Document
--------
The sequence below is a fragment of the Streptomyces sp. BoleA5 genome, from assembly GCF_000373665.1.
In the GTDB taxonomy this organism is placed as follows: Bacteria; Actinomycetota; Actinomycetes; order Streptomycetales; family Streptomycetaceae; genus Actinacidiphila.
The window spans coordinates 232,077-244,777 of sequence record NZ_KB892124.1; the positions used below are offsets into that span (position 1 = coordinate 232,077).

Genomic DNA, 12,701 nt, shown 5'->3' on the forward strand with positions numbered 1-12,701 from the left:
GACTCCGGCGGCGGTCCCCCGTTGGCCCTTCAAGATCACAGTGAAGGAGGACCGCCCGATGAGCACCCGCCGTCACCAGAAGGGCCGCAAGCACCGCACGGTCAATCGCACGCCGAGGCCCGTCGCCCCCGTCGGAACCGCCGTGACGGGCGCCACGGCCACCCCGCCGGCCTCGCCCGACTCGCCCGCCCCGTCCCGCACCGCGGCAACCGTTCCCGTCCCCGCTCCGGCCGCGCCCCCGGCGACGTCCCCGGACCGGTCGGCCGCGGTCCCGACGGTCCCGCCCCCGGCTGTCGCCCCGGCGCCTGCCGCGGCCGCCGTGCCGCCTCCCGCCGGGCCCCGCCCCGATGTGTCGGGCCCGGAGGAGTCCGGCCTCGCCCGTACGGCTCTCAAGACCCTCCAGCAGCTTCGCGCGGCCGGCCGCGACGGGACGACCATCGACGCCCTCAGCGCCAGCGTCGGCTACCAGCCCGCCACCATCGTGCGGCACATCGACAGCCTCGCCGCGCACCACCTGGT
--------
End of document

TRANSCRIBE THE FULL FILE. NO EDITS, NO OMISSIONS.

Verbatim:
The sequence below is a fragment of the Streptomyces sp. BoleA5 genome, from assembly GCF_000373665.1.
In the GTDB taxonomy this organism is placed as follows: Bacteria; Actinomycetota; Actinomycetes; order Streptomycetales; family Streptomycetaceae; genus Actinacidiphila.
The window spans coordinates 232,077-244,777 of sequence record NZ_KB892124.1; the positions used below are offsets into that span (position 1 = coordinate 232,077).

Genomic DNA, 12,701 nt, shown 5'->3' on the forward strand with positions numbered 1-12,701 from the left:
GACTCCGGCGGCGGTCCCCCGTTGGCCCTTCAAGATCACAGTGAAGGAGGACCGCCCGATGAGCACCCGCCGTCACCAGAAGGGCCGCAAGCACCGCACGGTCAATCGCACGCCGAGGCCCGTCGCCCCCGTCGGAACCGCCGTGACGGGCGCCACGGCCACCCCGCCGGCCTCGCCCGACTCGCCCGCCCCGTCCCGCACCGCGGCAACCGTTCCCGTCCCCGCTCCGGCCGCGCCCCCGGCGACGTCCCCGGACCGGTCGGCCGCGGTCCCGACGGTCCCGCCCCCGGCTGTCGCCCCGGCGCCTGCCGCGGCCGCCGTGCCGCCTCCCGCCGGGCCCCGCCCCGATGTGTCGGGCCCGGAGGAGTCCGGCCTCGCCCGTACGGCTCTCAAGACCCTCCAGCAGCTTCGCGCGGCCGGCCGCGACGGGACGACCATCGACGCCCTCAGCGCCAGCGTCGGCTACCAGCCCGCCACCATCGTGCGGCACATCGACAGCCTCGCCGCGCACCACCTGGT